The flexible walls 76 may not bias the second carrier 54 until user forces move the second carrier 54 against the flexible walls 76. This may be accomplished by orienting the flexible walls 76 immediately adjacent the second carrier 54, such that there is no room for the second carrier to float between the flexible walls. Also, a desired amount of space between the second carrier 54 and the flexible walls 76 may be left. Further, it may be desirable to use a single flexible wall 76, providing a more limited pathway for the second carrier 54 to travel upon when subjected to user forces.

It is also contemplated that the cam followers 60 may be fully surrounded by flexible walls 76, such that even the first motion of the second carrier 54 may be complemented by user forces, such that the side-to-side motion of the second carrier 54 may be widened by user forces.

Rather than making a part of the structure of the housings (e.g., 70, 72, and 74) of the head 26 flexible, like dynamics may be realized by making at least a portion of the cam follower 60 flexible. The cam follower 60 may comprise suitable materials including elastomeric polymers, such as natural or synthetic rubbers.

As shown in FIG. 10, the electric toothbrush 20 may comprise only a single carrier 80 which reciprocates along the longitudinal axis 58 of the head 26. The head 26 may comprise a main housing 82 having an elongated slot 64 running along its longitudinal axis 58. The slot 64 may have grooves 84 which receive tabs 86 of the receiving end 88 of the neck 24. The main housing 82 may also have a ball joint 90 which is received in an opening 92 of the neck 24. The carrier 80 may have an arm 99 which is fixed or operably connected to a spring clip 94.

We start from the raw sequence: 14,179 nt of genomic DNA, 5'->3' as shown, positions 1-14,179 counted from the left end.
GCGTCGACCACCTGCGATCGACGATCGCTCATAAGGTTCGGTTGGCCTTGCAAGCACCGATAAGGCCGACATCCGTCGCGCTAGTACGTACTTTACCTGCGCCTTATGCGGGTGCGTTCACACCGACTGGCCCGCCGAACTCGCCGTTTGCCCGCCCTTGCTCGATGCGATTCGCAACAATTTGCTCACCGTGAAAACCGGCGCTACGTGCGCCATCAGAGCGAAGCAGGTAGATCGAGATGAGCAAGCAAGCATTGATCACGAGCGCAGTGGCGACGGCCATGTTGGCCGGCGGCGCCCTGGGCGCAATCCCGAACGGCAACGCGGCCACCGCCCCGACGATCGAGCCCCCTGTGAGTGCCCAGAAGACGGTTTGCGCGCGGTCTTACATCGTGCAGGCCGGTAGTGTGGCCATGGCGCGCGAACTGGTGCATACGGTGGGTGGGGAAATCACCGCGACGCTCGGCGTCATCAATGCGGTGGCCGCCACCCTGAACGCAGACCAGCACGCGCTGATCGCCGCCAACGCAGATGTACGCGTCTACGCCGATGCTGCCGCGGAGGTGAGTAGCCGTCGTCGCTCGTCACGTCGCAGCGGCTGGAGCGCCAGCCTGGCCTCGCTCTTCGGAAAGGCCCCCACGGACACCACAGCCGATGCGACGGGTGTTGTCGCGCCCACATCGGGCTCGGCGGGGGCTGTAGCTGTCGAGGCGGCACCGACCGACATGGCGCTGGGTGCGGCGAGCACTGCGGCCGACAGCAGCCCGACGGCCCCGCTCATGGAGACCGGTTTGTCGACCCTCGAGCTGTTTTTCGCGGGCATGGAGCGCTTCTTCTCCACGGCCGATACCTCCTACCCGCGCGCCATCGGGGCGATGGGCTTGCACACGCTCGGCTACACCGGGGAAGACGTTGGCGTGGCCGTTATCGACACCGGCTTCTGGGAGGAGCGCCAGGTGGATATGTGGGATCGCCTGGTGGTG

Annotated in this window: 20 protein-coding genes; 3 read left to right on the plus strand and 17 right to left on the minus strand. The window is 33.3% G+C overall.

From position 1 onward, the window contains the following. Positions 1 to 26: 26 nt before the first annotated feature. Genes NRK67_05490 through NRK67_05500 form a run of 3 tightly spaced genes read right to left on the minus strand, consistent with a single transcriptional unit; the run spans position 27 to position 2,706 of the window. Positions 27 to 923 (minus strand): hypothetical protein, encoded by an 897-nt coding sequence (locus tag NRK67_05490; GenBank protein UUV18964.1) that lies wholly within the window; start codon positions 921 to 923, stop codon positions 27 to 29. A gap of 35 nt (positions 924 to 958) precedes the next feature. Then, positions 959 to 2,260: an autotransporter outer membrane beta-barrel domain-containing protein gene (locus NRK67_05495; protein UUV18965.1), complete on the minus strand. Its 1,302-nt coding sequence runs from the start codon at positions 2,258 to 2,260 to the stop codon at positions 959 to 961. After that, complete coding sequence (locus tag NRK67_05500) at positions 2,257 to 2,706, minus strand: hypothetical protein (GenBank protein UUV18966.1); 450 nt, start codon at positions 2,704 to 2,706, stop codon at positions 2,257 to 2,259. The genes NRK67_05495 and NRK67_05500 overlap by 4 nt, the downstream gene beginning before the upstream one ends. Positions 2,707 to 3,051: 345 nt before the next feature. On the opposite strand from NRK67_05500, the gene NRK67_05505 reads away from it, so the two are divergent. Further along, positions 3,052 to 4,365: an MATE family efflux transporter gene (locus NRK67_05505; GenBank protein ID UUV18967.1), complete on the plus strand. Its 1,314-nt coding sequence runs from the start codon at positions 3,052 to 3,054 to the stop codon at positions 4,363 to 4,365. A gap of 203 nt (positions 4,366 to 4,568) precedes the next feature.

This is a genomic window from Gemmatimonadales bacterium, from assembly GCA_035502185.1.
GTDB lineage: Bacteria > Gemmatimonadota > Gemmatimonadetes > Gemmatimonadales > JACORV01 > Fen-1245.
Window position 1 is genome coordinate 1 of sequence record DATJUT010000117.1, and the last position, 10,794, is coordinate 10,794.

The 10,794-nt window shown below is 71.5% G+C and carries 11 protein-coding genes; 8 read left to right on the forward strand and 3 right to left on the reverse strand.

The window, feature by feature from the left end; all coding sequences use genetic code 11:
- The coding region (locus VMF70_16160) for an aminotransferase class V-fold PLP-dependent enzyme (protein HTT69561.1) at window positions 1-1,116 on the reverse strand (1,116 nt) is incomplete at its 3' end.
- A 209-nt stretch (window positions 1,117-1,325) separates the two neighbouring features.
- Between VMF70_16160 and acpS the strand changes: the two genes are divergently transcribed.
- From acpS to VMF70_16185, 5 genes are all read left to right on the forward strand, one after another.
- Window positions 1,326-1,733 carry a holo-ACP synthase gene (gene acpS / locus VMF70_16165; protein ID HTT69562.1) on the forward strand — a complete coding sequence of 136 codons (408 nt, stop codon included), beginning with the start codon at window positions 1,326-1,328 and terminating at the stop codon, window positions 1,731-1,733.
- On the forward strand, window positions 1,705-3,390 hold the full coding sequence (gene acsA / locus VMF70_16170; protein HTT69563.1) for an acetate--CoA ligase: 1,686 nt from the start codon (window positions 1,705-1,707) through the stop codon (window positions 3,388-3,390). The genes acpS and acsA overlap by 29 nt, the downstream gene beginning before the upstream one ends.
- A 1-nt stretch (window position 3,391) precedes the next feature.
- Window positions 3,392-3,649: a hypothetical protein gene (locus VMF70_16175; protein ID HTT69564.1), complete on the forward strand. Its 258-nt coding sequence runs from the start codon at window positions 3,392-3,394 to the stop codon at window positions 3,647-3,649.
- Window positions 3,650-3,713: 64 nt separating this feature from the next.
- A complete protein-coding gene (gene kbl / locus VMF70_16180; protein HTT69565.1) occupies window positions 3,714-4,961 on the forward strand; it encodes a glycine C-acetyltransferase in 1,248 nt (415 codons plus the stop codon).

The carrier 80 may be reciprocated along the elongated slot 64 by the shaft 42′, and thus along or in-line with the longitudinal axis 58 of the head 26. As the carrier 80 moves in a motion along the elongated slot 64, the spring clip 64 may ride along a left side wall 96 and a right side wall 98 of the neck 24 such that a left leg 100 and a right leg 102 of the spring clip 94 is biased against the left side wall 96 and right side wall 98. Alternatively, the spring clip 94 may float between the right and left sidewalls 96 and 98.

The spring clip 94 may allow for movement of the carrier 80 in a motion transverse to the longitudinal axis 58 of the head 26 when the carrier 80 is subjected to user forces. That is, when a user turns the toothbrush 20 on, the carrier 80 may only move along the longitudinal axis 58 of the head 26. However, when the user brushes her teeth, likely manipulating the motion of the carrier 80 generally transverse to the longitudinal axis 58 of the head 26, the spring clip 94 may allow the carrier 80, to a degree, to travel transverse to the longitudinal axis 58 of the head 26. Thus, as the carrier 80 is moving along the longitudinal axis 58 of the head 26, it may also be moved transverse to the longitudinal axis 58 of the head 26. As the carrier 80 is subjected to user forces it may be pivoted around the arm 90. Thus, as shown in FIGS. 11 and 12, as a front portion 104 of the carrier 80 is moved transverse to the longitudinal axis 58 of the head 26 in one direction, a back portion 106 of the carrier 80 is moved transverse to the longitudinal axis 58 of the head 26 in the opposite direction. The carrier 80 may be pivoted such that a longitudinal axis 116 of the carrier 80 is from about 5 to about 50 degrees, from about 15 to about 30 degrees, or from about 20 to about 25 degrees from a longitudinal axis 114 of the main housing 821), whereas when the carrier 80 is not pivoted, its longitudinal axis 116 is generally in-line with the longitudinal axis 114 of the main housing 82, and thus generally in-line with the longitudinal axis 47 of the shaft 42′.